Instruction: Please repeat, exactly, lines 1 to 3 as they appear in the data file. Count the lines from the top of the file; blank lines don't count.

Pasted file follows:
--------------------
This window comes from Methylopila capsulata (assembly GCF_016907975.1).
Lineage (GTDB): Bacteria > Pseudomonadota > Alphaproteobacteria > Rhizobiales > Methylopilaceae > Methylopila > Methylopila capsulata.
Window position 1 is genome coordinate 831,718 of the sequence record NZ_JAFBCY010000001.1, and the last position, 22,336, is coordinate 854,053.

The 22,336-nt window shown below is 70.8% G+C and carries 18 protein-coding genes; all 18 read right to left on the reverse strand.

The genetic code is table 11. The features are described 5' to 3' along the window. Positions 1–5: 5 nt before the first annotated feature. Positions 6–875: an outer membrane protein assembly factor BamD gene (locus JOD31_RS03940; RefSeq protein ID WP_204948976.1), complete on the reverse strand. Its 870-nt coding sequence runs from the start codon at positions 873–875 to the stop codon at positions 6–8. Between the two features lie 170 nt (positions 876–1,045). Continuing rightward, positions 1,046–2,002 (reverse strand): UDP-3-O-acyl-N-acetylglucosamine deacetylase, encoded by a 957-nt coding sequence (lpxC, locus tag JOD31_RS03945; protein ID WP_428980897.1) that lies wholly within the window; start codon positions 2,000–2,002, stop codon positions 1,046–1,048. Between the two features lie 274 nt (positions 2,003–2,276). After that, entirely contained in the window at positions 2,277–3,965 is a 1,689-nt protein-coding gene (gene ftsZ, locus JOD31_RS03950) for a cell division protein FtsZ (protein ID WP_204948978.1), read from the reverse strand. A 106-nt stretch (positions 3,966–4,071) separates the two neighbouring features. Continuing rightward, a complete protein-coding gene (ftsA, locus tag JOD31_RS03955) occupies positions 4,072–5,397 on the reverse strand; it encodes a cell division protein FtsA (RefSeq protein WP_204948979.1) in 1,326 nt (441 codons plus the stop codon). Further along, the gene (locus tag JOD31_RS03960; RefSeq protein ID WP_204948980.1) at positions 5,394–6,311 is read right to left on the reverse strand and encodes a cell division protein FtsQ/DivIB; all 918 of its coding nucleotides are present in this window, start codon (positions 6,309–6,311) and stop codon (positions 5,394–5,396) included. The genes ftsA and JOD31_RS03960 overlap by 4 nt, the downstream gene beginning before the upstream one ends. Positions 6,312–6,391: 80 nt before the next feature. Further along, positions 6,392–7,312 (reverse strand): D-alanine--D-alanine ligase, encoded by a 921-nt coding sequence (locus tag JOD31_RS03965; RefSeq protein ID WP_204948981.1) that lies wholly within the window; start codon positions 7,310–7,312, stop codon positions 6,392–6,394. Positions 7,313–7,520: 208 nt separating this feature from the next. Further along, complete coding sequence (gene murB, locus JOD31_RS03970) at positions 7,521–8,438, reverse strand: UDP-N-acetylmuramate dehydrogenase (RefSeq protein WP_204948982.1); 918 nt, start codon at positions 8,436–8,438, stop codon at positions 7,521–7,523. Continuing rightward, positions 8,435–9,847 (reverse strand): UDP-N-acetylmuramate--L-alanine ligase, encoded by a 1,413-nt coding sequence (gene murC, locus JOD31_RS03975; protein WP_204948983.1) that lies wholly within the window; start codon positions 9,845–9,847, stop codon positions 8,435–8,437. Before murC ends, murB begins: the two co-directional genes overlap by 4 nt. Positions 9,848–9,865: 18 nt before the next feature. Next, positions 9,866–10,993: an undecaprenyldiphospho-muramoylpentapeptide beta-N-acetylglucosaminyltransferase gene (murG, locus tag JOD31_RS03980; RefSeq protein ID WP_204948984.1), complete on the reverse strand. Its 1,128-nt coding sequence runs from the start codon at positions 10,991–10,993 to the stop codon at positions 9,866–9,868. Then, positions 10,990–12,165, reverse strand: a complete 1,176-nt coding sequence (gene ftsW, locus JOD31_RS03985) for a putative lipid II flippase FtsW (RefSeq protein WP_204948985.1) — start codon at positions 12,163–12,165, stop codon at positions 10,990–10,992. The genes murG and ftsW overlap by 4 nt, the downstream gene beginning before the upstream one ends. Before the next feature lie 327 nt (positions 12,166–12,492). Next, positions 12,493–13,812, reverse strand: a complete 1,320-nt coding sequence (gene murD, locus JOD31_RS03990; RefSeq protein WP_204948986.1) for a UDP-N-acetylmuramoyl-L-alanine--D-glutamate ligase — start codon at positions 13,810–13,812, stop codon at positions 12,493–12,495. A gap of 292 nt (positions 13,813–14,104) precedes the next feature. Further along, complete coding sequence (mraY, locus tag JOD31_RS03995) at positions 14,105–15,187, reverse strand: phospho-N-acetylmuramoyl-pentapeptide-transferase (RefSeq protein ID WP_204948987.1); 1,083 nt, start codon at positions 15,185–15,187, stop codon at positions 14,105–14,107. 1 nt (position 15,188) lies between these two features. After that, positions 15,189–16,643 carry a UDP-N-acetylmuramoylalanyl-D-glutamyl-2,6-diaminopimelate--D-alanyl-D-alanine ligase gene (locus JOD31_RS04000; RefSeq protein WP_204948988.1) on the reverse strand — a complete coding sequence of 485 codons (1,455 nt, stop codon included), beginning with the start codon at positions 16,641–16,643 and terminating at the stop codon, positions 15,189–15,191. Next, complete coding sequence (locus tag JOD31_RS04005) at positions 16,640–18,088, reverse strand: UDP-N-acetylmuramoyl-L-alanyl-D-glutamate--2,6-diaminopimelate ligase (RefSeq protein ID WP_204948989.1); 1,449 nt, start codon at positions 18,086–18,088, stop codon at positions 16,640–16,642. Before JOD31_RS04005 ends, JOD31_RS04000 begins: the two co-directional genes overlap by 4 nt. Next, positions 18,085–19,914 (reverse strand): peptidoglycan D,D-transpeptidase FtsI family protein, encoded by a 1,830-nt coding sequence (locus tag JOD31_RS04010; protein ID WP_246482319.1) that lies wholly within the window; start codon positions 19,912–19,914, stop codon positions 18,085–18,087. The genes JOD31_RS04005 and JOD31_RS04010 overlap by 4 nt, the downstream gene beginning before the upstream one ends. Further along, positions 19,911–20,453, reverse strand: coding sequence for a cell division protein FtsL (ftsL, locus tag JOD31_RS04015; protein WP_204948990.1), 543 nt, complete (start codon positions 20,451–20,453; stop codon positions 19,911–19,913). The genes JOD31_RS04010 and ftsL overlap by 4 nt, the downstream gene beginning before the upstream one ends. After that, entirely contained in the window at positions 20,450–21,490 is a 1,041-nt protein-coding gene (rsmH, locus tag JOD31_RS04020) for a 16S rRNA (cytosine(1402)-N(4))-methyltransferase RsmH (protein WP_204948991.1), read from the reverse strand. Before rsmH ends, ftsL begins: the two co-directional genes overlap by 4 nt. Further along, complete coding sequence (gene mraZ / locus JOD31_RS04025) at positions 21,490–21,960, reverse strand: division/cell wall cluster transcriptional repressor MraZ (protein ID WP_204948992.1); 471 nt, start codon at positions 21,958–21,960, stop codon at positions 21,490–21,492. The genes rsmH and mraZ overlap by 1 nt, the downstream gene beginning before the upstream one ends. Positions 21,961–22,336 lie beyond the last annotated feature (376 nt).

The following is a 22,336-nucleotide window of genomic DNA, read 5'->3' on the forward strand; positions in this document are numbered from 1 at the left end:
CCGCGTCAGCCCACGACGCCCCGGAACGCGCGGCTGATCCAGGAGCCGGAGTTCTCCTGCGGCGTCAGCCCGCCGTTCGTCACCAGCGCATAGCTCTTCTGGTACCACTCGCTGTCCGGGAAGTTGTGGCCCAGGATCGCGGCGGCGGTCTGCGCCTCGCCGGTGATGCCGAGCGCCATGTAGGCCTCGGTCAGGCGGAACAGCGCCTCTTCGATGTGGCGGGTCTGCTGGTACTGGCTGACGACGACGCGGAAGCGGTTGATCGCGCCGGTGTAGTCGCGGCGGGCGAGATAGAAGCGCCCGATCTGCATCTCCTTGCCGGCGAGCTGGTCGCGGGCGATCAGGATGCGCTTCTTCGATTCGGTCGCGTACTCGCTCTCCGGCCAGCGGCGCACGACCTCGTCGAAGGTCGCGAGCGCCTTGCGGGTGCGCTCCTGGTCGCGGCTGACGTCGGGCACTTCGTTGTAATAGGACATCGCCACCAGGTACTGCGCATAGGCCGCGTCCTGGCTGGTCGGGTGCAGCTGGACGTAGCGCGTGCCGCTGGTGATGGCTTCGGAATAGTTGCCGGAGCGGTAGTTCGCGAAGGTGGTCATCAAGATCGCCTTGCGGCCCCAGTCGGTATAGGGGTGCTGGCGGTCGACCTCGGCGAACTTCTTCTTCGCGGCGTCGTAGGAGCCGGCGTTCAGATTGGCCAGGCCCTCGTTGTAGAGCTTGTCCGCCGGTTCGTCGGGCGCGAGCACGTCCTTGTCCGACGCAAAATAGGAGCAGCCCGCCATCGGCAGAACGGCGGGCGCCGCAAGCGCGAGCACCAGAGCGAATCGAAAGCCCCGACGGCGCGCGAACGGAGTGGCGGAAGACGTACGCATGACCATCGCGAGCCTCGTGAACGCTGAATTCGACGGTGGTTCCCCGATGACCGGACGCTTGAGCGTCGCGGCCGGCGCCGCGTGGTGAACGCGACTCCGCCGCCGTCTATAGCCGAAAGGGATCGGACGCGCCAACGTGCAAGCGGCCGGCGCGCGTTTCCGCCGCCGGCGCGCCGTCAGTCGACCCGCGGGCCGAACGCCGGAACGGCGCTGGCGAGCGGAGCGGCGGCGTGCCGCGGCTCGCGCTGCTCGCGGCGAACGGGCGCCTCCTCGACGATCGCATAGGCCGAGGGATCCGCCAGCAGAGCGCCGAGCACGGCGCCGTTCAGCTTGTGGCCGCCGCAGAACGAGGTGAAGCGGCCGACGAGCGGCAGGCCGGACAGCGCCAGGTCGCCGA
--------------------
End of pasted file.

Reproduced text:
This window comes from Methylopila capsulata (assembly GCF_016907975.1).
Lineage (GTDB): Bacteria > Pseudomonadota > Alphaproteobacteria > Rhizobiales > Methylopilaceae > Methylopila > Methylopila capsulata.
Window position 1 is genome coordinate 831,718 of the sequence record NZ_JAFBCY010000001.1, and the last position, 22,336, is coordinate 854,053.